Interesting though that some apps are designed to work best with an external pressure sensitive MIDI keyboard. These are typically keyboard emulation apps, such as Korg: Module. This app has very high quality piano, organ, and electric piano sounds and as such needs the familiar musical keyboard interface for correct expressive play.

In the professional recording studio (and for the serious home based produce), beyond instruments and microphones there is the high-dollar software, usually expensive hardware interfaces, such as mixers (to route instrument and microphones signals) and DAC (digital/analog converter) units. The expense of a new PC is probably less than the total for the needed music production software.

My iPad (in comparison of function only; not of quality or capacity…got a long way to go on that yet) can be a complete recording studio just by itself. With the addition of a CCK (camera connection kit), a MIDI keyboard is easily plugged in and then used to control various instrument and effects apps. Other adapters allow for connection of microphones, synthesizers, and electric guitars directly into iOS devices. I have a desktop iPad interface that accommodates all of that, plus MIDI and output to studio monitors. These extras are great to have and can help improve the quality of sounds, but having studio monitors is essential for mixing and mastering.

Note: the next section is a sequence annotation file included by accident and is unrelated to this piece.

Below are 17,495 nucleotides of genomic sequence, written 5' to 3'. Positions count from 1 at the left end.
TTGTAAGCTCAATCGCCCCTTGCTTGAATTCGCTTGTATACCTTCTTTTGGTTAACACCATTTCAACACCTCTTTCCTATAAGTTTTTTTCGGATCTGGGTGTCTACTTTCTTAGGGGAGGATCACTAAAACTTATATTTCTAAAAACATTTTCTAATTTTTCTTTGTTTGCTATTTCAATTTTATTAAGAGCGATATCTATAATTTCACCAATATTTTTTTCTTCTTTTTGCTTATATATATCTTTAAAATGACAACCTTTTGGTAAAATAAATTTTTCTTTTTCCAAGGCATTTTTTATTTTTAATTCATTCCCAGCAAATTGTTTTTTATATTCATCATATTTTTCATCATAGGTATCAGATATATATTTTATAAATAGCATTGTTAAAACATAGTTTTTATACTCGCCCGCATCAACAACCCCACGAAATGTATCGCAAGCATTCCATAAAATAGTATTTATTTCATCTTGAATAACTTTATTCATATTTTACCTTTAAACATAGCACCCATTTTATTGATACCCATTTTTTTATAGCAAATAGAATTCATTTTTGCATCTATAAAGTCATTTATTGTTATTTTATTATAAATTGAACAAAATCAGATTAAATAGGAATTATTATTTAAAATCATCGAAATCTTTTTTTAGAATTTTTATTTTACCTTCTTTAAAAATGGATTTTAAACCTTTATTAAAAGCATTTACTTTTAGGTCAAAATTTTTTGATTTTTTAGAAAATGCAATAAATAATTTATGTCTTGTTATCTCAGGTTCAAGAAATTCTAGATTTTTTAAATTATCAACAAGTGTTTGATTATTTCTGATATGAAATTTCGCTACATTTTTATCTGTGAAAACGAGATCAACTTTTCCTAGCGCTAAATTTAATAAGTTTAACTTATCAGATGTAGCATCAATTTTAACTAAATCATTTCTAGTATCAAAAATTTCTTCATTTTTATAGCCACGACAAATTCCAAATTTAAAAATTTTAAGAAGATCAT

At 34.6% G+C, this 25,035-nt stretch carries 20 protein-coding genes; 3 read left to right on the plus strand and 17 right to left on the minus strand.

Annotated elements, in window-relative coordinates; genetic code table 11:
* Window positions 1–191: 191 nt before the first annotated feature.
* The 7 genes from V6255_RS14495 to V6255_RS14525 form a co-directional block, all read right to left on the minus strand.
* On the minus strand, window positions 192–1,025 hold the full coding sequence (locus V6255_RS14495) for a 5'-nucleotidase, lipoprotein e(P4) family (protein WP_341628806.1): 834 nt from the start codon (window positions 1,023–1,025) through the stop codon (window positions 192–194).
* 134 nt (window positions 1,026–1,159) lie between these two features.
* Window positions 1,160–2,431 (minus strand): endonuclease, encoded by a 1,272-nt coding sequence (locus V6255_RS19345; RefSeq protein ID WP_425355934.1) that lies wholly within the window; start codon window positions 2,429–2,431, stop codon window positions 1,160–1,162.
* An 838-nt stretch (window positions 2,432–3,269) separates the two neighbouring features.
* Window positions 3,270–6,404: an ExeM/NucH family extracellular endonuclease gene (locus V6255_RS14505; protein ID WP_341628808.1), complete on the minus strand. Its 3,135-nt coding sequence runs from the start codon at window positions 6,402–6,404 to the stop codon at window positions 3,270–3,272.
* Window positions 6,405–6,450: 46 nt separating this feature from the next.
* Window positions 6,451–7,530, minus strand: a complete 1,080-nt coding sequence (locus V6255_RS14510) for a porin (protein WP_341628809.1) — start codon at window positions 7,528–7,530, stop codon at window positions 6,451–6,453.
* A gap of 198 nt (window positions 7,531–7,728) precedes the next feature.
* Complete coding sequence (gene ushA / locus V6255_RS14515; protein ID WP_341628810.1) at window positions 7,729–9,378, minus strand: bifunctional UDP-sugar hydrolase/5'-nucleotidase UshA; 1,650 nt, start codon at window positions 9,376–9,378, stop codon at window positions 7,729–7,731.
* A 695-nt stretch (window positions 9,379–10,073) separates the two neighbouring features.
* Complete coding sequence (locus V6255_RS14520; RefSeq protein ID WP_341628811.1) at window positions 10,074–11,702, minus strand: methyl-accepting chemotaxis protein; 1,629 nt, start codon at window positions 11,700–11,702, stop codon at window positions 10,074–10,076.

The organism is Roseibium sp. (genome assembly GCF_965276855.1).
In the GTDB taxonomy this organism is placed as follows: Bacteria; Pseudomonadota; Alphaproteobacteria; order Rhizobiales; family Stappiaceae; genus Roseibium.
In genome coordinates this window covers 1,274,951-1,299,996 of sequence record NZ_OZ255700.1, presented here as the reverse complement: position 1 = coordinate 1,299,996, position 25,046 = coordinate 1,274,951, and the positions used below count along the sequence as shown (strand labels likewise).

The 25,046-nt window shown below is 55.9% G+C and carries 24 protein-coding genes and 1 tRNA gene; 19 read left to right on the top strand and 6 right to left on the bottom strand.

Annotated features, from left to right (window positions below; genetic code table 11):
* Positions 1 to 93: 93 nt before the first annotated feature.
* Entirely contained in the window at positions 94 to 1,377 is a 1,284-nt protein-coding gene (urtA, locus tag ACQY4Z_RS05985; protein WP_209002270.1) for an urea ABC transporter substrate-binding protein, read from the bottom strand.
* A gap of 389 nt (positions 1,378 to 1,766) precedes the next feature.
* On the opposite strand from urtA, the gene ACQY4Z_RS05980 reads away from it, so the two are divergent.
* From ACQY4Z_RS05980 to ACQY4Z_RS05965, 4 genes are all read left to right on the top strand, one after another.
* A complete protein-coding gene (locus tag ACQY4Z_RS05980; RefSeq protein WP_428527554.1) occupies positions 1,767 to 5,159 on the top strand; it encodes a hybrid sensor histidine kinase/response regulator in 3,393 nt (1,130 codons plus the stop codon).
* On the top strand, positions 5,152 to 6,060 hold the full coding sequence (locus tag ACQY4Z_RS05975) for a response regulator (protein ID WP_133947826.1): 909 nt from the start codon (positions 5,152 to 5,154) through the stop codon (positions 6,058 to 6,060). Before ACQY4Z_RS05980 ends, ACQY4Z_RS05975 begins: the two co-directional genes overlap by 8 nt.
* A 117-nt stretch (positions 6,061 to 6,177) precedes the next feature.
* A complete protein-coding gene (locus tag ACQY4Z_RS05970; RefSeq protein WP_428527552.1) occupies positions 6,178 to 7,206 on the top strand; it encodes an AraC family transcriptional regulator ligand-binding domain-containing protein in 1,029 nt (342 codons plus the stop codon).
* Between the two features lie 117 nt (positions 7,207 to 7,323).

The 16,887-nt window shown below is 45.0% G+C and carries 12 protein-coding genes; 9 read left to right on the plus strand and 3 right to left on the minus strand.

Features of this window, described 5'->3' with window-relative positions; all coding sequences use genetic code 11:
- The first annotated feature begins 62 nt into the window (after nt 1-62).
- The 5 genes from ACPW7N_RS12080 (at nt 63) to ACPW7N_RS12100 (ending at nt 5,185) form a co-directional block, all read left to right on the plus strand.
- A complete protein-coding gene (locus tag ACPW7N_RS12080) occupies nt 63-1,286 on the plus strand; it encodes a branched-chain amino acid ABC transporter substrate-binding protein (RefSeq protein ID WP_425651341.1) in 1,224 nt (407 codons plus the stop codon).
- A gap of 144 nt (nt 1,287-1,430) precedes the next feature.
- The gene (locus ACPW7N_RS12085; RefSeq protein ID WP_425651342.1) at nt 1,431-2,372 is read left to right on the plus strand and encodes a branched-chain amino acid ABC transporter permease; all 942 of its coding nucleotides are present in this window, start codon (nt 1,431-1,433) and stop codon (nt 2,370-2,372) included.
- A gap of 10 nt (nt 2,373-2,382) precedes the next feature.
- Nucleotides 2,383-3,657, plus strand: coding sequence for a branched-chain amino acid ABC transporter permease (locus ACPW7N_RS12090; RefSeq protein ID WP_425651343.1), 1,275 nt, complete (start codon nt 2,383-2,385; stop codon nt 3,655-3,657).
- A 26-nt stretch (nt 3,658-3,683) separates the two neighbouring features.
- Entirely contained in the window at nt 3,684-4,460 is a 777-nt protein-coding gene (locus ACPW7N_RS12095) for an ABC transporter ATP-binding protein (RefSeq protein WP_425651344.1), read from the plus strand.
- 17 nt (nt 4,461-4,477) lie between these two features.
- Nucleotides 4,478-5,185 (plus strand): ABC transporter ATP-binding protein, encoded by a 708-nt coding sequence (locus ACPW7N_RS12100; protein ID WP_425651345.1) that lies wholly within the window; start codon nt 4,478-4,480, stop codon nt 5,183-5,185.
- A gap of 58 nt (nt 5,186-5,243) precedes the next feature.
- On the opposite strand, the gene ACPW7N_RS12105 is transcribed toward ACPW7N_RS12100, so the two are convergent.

The true beauty of mobile music making on iOS devices is that with a good mixture of apps (and ideas and talent and skill and desire…) one can compose, and record a complete work in any music genre with no hardware interface in sight. From a complex orchestral arrangement, to a jazzy ballad, to a glitched out, mangled and shredded piece of dark industrial techno; all one needs is the proper set of apps. Having additional hardware certainly enhances the capabilities but is not necessary.

It took me a while to realize that a healthy number of diverse apps are needed in order to fully explore and understand the capability of iOS devices. Not all apps used in music production make or record sounds. Some apps simply manipulate sounds, while others are used for organization or file management. There are apps that are educational, and others that can aid in written composition. I have about eight functional categories for apps, as shown below:

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Breakdown those apps

Of the one hundred apps that I mentioned, here are the counts, as grouped by generalized function: